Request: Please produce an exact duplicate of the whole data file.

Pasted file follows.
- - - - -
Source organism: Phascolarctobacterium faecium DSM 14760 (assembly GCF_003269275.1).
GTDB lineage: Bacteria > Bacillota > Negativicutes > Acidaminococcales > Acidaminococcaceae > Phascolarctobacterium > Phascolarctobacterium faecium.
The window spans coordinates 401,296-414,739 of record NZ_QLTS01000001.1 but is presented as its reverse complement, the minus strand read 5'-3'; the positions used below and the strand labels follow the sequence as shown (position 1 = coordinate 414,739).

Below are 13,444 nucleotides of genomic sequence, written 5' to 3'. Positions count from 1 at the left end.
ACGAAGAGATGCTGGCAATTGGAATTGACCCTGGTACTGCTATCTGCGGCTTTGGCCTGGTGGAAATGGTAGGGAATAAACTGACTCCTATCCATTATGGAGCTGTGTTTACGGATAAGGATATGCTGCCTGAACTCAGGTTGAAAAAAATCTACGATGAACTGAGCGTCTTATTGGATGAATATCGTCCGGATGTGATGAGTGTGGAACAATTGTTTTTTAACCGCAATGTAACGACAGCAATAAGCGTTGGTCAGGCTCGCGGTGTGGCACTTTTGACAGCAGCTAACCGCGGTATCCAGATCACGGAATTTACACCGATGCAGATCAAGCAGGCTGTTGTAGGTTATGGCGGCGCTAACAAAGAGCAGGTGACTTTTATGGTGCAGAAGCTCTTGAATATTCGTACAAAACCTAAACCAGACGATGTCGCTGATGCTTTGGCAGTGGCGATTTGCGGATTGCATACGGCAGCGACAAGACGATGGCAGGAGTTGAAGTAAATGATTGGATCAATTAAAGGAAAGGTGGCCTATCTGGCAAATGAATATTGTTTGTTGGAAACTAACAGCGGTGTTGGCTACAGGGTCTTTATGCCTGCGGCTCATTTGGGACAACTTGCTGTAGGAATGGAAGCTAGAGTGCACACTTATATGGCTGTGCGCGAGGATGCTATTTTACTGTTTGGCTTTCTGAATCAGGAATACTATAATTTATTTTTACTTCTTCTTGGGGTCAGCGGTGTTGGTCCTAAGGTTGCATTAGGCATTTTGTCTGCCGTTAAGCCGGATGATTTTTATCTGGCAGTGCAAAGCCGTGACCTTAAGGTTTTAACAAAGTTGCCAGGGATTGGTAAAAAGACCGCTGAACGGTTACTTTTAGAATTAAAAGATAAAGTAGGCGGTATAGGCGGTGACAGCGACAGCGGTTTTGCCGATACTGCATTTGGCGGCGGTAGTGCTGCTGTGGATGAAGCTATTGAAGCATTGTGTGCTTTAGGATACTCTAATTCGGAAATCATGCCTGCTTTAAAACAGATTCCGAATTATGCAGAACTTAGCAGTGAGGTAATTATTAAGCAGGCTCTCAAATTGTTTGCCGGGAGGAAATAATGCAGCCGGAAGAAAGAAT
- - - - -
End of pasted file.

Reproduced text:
Source organism: Phascolarctobacterium faecium DSM 14760 (assembly GCF_003269275.1).
GTDB lineage: Bacteria > Bacillota > Negativicutes > Acidaminococcales > Acidaminococcaceae > Phascolarctobacterium > Phascolarctobacterium faecium.
The window spans coordinates 401,296-414,739 of record NZ_QLTS01000001.1 but is presented as its reverse complement, the minus strand read 5'-3'; the positions used below and the strand labels follow the sequence as shown (position 1 = coordinate 414,739).

Below are 13,444 nucleotides of genomic sequence, written 5' to 3'. Positions count from 1 at the left end.
ACGAAGAGATGCTGGCAATTGGAATTGACCCTGGTACTGCTATCTGCGGCTTTGGCCTGGTGGAAATGGTAGGGAATAAACTGACTCCTATCCATTATGGAGCTGTGTTTACGGATAAGGATATGCTGCCTGAACTCAGGTTGAAAAAAATCTACGATGAACTGAGCGTCTTATTGGATGAATATCGTCCGGATGTGATGAGTGTGGAACAATTGTTTTTTAACCGCAATGTAACGACAGCAATAAGCGTTGGTCAGGCTCGCGGTGTGGCACTTTTGACAGCAGCTAACCGCGGTATCCAGATCACGGAATTTACACCGATGCAGATCAAGCAGGCTGTTGTAGGTTATGGCGGCGCTAACAAAGAGCAGGTGACTTTTATGGTGCAGAAGCTCTTGAATATTCGTACAAAACCTAAACCAGACGATGTCGCTGATGCTTTGGCAGTGGCGATTTGCGGATTGCATACGGCAGCGACAAGACGATGGCAGGAGTTGAAGTAAATGATTGGATCAATTAAAGGAAAGGTGGCCTATCTGGCAAATGAATATTGTTTGTTGGAAACTAACAGCGGTGTTGGCTACAGGGTCTTTATGCCTGCGGCTCATTTGGGACAACTTGCTGTAGGAATGGAAGCTAGAGTGCACACTTATATGGCTGTGCGCGAGGATGCTATTTTACTGTTTGGCTTTCTGAATCAGGAATACTATAATTTATTTTTACTTCTTCTTGGGGTCAGCGGTGTTGGTCCTAAGGTTGCATTAGGCATTTTGTCTGCCGTTAAGCCGGATGATTTTTATCTGGCAGTGCAAAGCCGTGACCTTAAGGTTTTAACAAAGTTGCCAGGGATTGGTAAAAAGACCGCTGAACGGTTACTTTTAGAATTAAAAGATAAAGTAGGCGGTATAGGCGGTGACAGCGACAGCGGTTTTGCCGATACTGCATTTGGCGGCGGTAGTGCTGCTGTGGATGAAGCTATTGAAGCATTGTGTGCTTTAGGATACTCTAATTCGGAAATCATGCCTGCTTTAAAACAGATTCCGAATTATGCAGAACTTAGCAGTGAGGTAATTATTAAGCAGGCTCTCAAATTGTTTGCCGGGAGGAAATAATGCAGCCGGAAGAAAGAAT